Machine-learning 5 minutes

# Linear regressions in simple terms

A linear regression is a model used to predict the value of a (continuous) variable.

We are given a dataset $\sets$ made of $\sn$ records $\sr_1, \dotsc, \sr_\sn$. Each record contains data about an object:

Where $\vx_\si$ can be a single variable or a vector of several variables.

The aim is to predict the output value $\sy_{\si}$ based on the input vector $\vx_\si$ using a linear function $\ff_{\vw}$:

Where the function $\ff_{\vw}$ is defined by:

Before we can make predictions, we need to learn the parameter vector $\vw$. This is called fitting the model.

## Model fitting

We will fit the model using a subset $\trainset$ of the dataset:

We are looking for the value of $\vw$ that minimizes the error between the output values $\sy_si$ and the predictions $\ff_{\vw}(\vx_{\si})$.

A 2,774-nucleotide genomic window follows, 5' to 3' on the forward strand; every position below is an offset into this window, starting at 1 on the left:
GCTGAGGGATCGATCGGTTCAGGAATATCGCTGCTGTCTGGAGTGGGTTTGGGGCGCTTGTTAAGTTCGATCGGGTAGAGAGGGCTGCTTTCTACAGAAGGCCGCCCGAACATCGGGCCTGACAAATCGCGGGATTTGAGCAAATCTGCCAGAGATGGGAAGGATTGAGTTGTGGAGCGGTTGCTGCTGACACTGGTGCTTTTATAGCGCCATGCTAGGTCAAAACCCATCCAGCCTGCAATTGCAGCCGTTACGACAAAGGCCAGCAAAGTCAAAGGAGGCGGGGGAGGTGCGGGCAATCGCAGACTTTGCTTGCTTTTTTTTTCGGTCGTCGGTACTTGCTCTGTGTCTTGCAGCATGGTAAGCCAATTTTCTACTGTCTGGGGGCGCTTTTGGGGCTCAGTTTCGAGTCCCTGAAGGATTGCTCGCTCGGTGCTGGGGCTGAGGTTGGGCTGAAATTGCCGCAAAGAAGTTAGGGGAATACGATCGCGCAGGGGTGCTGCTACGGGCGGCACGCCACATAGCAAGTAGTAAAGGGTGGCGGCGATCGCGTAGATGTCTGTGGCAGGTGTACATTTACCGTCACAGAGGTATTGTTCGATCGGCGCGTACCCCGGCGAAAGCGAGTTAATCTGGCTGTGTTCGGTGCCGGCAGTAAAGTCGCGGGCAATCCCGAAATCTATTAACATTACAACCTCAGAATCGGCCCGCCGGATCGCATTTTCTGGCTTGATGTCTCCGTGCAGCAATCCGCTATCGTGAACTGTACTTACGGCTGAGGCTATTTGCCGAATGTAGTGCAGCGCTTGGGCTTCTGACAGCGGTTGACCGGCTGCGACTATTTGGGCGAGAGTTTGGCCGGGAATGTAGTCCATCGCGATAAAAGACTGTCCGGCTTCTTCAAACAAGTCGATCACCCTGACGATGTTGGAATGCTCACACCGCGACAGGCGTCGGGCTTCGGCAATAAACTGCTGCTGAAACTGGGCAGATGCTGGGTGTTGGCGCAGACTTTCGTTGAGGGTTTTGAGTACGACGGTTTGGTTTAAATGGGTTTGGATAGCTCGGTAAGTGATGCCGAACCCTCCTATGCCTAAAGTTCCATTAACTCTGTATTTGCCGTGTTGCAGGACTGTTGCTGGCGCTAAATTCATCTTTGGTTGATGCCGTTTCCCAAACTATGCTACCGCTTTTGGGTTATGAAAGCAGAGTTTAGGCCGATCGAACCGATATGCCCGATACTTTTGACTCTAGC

The total error made on a dataset $\sets_x$ using the parameter $\vw$ is measured by the loss function:

Using this (yet undefined) loss function, we can compute the best parameters:

These parameters depend on the trainset used. Different trainsets might yield (slightly) different parameters.

## Making predictions

Using the best parameters $\hat{\vw}$, we can make predictions on the whole dataset $\sets$ and compute an estimate $\hat{\sy}_\si$ for the output value $\sy_\si$:

## Assessment

To assess our model’s performance on new data, we can compute the loss on another subset $\testset \subset \sets$ which is disjoint from our trainset: